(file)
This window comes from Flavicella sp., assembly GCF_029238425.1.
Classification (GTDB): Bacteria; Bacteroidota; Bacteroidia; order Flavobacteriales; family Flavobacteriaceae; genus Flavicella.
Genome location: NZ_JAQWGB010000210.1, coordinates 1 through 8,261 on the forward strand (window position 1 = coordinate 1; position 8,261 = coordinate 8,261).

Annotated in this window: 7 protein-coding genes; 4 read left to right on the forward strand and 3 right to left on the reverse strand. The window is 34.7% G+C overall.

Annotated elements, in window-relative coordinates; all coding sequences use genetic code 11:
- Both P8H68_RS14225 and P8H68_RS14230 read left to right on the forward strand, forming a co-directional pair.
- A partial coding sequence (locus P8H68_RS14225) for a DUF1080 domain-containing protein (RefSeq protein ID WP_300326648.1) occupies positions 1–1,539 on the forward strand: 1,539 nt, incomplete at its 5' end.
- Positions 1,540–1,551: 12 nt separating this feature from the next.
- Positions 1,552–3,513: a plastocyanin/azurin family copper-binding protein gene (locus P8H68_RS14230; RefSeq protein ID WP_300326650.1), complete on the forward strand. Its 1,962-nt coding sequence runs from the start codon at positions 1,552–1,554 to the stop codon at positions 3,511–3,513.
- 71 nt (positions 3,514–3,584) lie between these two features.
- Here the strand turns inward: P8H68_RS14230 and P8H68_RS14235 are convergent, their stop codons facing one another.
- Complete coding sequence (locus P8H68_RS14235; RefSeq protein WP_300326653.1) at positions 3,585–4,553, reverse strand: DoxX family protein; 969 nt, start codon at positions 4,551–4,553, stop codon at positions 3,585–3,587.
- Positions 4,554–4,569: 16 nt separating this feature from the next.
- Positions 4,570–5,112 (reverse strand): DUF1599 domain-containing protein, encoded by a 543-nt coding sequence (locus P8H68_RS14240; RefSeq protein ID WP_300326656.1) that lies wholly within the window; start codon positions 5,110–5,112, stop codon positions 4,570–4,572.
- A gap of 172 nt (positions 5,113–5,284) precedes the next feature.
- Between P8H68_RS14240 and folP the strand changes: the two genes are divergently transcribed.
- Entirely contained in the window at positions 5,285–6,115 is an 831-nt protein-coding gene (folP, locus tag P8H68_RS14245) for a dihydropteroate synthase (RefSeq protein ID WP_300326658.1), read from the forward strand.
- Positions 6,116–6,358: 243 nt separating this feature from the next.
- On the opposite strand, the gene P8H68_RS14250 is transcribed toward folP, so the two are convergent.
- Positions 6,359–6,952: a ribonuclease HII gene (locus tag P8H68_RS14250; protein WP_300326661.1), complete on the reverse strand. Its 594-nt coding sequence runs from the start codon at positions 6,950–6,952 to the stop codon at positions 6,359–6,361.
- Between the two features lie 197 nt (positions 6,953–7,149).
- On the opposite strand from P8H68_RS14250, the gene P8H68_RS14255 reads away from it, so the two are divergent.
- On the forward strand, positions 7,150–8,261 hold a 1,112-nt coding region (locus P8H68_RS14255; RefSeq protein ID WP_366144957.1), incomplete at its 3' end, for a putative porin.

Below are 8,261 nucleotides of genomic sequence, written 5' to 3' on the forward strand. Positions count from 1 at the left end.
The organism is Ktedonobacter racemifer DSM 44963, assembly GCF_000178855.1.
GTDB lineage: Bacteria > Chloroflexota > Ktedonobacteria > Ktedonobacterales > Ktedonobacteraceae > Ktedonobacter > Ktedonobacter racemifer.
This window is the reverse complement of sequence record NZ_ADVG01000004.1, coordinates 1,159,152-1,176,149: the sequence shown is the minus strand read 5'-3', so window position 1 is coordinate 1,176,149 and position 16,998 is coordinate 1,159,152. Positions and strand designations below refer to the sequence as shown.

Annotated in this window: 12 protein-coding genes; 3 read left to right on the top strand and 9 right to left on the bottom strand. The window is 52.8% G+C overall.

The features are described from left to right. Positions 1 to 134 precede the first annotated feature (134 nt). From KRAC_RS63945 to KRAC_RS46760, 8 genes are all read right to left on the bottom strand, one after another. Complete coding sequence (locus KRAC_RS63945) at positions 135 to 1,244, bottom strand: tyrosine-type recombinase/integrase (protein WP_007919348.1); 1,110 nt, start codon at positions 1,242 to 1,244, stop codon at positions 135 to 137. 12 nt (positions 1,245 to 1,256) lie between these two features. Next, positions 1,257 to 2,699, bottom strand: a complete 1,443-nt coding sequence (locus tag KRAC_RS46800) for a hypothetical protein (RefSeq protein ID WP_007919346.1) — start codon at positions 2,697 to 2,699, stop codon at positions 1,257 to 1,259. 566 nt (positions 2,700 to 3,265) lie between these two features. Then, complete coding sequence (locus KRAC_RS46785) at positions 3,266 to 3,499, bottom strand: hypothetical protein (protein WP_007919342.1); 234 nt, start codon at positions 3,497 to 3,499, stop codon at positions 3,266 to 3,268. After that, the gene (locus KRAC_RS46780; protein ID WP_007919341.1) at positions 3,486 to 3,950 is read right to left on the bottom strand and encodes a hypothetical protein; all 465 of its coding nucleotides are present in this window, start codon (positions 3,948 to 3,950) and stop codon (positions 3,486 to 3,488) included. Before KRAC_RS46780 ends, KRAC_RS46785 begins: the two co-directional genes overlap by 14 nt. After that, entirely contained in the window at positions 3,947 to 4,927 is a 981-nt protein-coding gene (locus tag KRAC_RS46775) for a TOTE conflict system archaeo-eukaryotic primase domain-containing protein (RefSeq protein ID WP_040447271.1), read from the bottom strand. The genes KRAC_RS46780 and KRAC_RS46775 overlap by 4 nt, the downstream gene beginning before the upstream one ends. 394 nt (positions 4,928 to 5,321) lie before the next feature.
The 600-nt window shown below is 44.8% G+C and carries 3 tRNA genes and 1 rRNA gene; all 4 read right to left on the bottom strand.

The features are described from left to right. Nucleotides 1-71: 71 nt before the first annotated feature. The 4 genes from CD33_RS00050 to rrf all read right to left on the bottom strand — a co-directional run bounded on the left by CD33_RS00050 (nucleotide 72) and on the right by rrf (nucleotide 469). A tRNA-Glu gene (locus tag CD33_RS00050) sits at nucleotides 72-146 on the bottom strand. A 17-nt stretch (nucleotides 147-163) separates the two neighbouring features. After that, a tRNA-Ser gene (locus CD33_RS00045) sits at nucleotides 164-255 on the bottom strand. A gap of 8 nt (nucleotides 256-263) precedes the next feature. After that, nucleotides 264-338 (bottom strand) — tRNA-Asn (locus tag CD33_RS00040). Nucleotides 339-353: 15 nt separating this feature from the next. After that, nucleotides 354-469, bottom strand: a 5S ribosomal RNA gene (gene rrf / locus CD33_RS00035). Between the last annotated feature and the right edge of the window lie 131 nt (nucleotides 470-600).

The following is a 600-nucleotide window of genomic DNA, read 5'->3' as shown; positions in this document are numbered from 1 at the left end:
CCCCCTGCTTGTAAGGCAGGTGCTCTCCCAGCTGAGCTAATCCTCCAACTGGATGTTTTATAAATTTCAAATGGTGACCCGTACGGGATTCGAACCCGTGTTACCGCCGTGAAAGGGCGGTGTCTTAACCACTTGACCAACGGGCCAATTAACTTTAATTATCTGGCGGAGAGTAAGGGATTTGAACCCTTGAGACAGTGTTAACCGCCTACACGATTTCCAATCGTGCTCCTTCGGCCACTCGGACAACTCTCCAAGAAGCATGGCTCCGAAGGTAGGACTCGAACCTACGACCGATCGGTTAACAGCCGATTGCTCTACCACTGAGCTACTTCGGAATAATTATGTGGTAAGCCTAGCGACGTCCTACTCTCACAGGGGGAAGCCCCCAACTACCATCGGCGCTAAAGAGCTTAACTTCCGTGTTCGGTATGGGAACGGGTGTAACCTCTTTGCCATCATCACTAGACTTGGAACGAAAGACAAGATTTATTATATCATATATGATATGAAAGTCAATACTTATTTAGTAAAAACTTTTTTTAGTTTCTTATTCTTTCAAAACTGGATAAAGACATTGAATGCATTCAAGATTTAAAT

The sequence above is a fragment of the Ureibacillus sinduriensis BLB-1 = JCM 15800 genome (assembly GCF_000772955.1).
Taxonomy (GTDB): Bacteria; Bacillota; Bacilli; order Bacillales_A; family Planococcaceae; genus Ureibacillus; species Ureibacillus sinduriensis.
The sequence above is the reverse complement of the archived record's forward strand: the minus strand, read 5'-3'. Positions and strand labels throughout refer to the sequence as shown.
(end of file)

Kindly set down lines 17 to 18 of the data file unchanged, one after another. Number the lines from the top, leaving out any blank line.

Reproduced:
- Entirely contained in the window at positions 5,285–6,115 is an 831-nt protein-coding gene (folP, locus tag P8H68_RS14245) for a dihydropteroate synthase (RefSeq protein ID WP_300326658.1), read from the forward strand.
- Positions 6,116–6,358: 243 nt separating this feature from the next.